“But Heaven, by definition, is a place where all is perfect. Therefore, in Heaven everybody is exactly like everybody else; and therefore, everybody thoroughly and completely bored. There is no torture like boredom, Dixon, and –Well, have I proved my point?”

I was floored. “But–about anarchy, then?” I stammered.

“Simple. Very simple for van Manderpootz. See here; with a perfect nation –that is, one whose individuals are all exactly alike, which I have just proved to constitute perfection–with a perfect nation, I repeat, laws and government are utterly superfluous. If everybody reacts to stimuli in the same way, laws are quite useless, obviously. If, for instance, a certain event occurred that might lead to a declaration of war, why, everybody in such a nation would vote for war at the same instant. Therefore government is unnecessary, and therefore anarchy is the ideal government, since it is the proper government for a perfect race.” He paused. “I shall now prove that anarchy is not the ideal government –”

“Never mind!” I begged. “Who am I to argue with van Manderpootz? But is that the whole purpose of this dizzy robot? Just a basis for logic?” The mechanism replied with its usual rasp as it leaped toward some vagrant car beyond the window.

“Isn’t that enough?” growled van Manderpootz. “However”–his voice dropped–“I have even a greater destiny in mind. My boy, van Manderpootz has solved the riddle of the universe!” He paused impressively. “Well, why don’t you say something?”

“Uh!” I gasped. “It’s–uh–marvelous!”

“Not for van Manderpootz,” he said modestly.

“But–what is it?”

“Eh–oh!” He frowned. “Well, I’ll tell you, Dixon. You won’t understand, but I’ll tell you.” He coughed. “As far back as the early twentieth century,” he resumed, “Einstein proved that energy is particular. Matter is also particular, and now van Manderpootz adds that space and time are discrete!” He glared at me.

“Energy and matter are particular,” I murmured, “and space and time are discrete! How very moral of them!”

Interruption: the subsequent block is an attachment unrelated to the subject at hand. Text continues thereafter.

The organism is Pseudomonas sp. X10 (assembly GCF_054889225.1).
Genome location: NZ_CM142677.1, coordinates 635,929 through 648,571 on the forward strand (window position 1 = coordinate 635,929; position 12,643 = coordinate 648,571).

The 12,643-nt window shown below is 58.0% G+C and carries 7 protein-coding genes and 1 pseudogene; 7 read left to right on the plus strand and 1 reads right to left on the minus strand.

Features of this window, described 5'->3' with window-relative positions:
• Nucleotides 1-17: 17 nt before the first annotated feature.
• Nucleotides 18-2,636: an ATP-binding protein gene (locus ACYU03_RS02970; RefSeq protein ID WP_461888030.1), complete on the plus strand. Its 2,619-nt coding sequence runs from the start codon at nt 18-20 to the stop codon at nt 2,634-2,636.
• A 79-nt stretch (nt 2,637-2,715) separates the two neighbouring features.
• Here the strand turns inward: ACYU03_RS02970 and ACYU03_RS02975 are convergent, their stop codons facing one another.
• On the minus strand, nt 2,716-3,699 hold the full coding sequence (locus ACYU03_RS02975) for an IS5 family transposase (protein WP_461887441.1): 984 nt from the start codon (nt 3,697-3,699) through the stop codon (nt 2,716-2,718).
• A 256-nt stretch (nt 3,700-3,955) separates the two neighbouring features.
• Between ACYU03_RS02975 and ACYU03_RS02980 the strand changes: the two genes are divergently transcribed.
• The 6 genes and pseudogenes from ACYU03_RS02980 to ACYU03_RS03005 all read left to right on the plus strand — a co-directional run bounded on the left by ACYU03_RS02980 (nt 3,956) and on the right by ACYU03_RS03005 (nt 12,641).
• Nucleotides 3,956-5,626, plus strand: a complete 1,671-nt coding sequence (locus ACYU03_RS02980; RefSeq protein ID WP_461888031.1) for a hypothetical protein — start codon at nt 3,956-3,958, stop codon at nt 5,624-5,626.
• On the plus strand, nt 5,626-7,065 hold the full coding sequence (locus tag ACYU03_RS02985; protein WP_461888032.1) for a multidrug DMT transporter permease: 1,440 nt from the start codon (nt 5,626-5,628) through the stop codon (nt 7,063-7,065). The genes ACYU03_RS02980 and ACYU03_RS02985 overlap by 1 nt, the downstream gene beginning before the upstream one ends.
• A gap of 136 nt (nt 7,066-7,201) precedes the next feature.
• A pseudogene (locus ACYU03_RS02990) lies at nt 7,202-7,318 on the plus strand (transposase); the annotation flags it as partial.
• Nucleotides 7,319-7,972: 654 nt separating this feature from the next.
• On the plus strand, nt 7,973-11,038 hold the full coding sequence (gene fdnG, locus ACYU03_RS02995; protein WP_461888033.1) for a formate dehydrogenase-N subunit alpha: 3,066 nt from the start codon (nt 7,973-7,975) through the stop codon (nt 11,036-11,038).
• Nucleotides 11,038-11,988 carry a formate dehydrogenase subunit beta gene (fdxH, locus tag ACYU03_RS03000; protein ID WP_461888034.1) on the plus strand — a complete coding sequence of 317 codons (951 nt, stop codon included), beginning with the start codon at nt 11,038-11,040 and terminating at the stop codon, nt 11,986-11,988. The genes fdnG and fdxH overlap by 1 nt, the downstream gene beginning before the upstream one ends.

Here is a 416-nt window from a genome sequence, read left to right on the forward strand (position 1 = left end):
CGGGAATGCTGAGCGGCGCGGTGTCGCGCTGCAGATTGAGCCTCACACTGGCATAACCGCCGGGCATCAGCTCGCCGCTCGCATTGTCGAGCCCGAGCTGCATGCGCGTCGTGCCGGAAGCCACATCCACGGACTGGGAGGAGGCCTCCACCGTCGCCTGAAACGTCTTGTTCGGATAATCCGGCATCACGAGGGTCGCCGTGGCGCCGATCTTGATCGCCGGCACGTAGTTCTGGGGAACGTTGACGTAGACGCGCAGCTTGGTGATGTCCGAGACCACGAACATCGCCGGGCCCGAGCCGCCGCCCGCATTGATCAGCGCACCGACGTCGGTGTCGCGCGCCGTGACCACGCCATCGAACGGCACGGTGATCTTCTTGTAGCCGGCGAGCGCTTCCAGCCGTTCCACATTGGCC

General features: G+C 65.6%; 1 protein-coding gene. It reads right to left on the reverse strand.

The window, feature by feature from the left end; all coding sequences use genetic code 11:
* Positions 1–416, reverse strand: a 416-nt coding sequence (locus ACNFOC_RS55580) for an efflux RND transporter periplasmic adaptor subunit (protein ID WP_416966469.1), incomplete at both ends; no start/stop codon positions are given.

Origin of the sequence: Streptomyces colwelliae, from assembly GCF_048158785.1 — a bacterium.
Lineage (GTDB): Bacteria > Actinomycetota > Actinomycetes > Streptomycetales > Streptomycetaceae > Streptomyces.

“Imbecile!” he blazed. “To pun on the words of van Manderpootz! You know very well that I mean particular and discrete in the physical sense. Matter is composed of particles, therefore it is particular. The particles of matter are called electrons, protons, and neutrons, and those of energy, quanta. I now add two others, the particles of space I call spations, those of time, chronons.”

“And what in the devil,” I asked, “are particles of space and time?”

“Just what I said!” snapped van Manderpootz. “Exactly as the particles of matter are the smallest pieces of matter that can exist, just as there is no such thing as a half of an electron, or for that matter, half a quantum, so the chronon is the smallest possible fragment of time, and the spation the smallest possible bit of space. Neither time nor space is continuous; each is composed of these infinitely tiny fragments.”

“Well, how long is a chronon in time? How big is a spation in space?”

“Van Manderpootz has even measured that. A chronon is the length of time it takes one quantum of energy to push one electron from one electronic orbit to the next. There can obviously be no shorter interval of time, since an electron is the smallest unit of matter and the quantum the smallest unit of energy. And a spation is the exact volume of a proton. Since nothing smaller exists, that is obviously the smallest unit of space.”

“Well, look here,” I argued. “Then what’s in between these particles of space and time? If time moves, as you say, in jerks of one chronon each, what’s between the jerks?”